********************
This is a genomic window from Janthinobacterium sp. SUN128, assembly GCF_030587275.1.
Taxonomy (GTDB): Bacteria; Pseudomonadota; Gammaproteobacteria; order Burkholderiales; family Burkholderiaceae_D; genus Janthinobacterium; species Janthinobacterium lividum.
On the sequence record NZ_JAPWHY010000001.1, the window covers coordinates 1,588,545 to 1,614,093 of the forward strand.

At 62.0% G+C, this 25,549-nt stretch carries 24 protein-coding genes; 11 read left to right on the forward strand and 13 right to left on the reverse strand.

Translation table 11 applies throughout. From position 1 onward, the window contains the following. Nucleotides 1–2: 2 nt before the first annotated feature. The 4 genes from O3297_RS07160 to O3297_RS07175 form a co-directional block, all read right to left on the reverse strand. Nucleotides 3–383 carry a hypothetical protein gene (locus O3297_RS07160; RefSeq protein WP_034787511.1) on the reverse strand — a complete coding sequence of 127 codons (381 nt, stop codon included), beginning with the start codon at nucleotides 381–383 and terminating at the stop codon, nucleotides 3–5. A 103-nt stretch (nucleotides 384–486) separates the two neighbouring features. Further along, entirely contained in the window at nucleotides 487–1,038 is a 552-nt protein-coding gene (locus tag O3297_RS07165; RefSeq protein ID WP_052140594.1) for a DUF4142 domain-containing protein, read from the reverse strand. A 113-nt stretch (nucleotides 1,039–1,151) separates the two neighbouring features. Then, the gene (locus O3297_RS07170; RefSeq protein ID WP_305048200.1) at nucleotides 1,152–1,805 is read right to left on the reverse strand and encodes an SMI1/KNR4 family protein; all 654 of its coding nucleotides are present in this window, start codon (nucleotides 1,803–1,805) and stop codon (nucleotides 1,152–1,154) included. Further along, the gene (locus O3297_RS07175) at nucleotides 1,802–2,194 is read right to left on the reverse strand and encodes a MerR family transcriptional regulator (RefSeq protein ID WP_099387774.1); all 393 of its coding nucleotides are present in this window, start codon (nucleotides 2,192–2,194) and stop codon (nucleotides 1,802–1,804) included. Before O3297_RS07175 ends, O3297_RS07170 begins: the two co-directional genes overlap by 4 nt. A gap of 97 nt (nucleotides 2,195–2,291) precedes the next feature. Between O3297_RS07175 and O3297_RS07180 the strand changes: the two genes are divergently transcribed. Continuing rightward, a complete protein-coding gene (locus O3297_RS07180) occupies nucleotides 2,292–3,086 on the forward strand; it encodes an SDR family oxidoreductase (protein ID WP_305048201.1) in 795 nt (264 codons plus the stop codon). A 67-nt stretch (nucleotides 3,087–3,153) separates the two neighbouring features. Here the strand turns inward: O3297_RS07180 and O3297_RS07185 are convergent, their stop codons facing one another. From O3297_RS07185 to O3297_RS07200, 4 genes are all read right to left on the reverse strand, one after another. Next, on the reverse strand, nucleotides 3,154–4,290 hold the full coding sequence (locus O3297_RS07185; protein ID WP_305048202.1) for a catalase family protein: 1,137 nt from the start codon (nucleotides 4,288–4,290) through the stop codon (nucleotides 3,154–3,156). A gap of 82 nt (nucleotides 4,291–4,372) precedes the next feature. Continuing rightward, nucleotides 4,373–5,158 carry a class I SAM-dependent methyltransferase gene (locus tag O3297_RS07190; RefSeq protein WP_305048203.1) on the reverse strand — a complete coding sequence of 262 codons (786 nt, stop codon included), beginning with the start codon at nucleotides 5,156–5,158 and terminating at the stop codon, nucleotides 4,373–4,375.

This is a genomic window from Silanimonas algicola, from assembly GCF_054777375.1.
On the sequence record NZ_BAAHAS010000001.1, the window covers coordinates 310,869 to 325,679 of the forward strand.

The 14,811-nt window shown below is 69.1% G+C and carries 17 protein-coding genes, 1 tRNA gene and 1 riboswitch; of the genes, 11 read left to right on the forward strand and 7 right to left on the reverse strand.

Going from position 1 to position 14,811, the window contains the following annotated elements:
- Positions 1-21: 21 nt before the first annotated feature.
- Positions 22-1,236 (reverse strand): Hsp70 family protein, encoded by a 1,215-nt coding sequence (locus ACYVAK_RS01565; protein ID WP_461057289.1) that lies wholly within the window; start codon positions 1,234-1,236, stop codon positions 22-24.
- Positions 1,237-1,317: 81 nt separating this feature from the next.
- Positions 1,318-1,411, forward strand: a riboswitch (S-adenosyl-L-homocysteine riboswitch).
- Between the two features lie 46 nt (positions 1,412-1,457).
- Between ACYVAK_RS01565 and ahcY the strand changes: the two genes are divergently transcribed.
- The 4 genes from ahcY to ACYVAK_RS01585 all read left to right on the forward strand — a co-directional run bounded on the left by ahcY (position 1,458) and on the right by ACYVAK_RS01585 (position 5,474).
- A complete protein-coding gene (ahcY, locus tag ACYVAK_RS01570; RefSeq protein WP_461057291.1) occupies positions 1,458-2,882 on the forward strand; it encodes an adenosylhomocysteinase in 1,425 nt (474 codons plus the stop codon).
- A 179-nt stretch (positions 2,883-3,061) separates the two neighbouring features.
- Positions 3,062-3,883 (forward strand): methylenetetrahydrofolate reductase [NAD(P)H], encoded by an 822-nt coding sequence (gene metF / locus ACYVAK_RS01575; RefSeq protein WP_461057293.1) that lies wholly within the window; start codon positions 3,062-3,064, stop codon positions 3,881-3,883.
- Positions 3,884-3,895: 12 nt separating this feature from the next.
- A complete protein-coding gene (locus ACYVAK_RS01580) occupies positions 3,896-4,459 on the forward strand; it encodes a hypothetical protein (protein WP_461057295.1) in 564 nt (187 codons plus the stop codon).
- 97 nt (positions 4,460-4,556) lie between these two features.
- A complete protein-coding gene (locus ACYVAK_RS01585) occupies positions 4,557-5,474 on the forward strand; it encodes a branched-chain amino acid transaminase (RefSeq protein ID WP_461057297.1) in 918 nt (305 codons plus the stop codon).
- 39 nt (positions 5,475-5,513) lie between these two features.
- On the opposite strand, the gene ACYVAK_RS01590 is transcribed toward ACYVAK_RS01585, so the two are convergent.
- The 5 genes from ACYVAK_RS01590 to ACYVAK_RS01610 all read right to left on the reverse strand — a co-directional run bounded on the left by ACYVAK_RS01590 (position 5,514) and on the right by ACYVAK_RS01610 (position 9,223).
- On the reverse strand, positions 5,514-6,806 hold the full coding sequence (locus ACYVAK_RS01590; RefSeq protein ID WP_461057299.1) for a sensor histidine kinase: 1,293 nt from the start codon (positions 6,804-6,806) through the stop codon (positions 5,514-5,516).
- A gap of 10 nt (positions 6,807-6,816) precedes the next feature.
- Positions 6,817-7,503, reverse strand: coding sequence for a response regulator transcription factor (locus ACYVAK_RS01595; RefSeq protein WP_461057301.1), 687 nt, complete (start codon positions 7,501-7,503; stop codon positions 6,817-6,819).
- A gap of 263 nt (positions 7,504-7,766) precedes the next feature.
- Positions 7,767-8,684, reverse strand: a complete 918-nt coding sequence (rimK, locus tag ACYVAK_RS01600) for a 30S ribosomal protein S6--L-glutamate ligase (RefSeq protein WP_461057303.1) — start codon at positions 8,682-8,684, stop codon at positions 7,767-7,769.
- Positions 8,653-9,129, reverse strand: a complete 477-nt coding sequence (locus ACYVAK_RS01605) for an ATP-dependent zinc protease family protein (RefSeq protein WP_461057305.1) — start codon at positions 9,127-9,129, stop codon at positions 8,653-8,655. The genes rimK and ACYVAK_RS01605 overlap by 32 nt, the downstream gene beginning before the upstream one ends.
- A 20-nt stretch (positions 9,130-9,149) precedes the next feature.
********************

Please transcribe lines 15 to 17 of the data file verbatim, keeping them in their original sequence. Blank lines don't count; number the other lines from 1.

- Between ACYVAK_RS01565 and ahcY the strand changes: the two genes are divergently transcribed.
- The 4 genes from ahcY to ACYVAK_RS01585 all read left to right on the forward strand — a co-directional run bounded on the left by ahcY (position 1,458) and on the right by ACYVAK_RS01585 (position 5,474).
- A complete protein-coding gene (ahcY, locus tag ACYVAK_RS01570; RefSeq protein WP_461057291.1) occupies positions 1,458-2,882 on the forward strand; it encodes an adenosylhomocysteinase in 1,425 nt (474 codons plus the stop codon).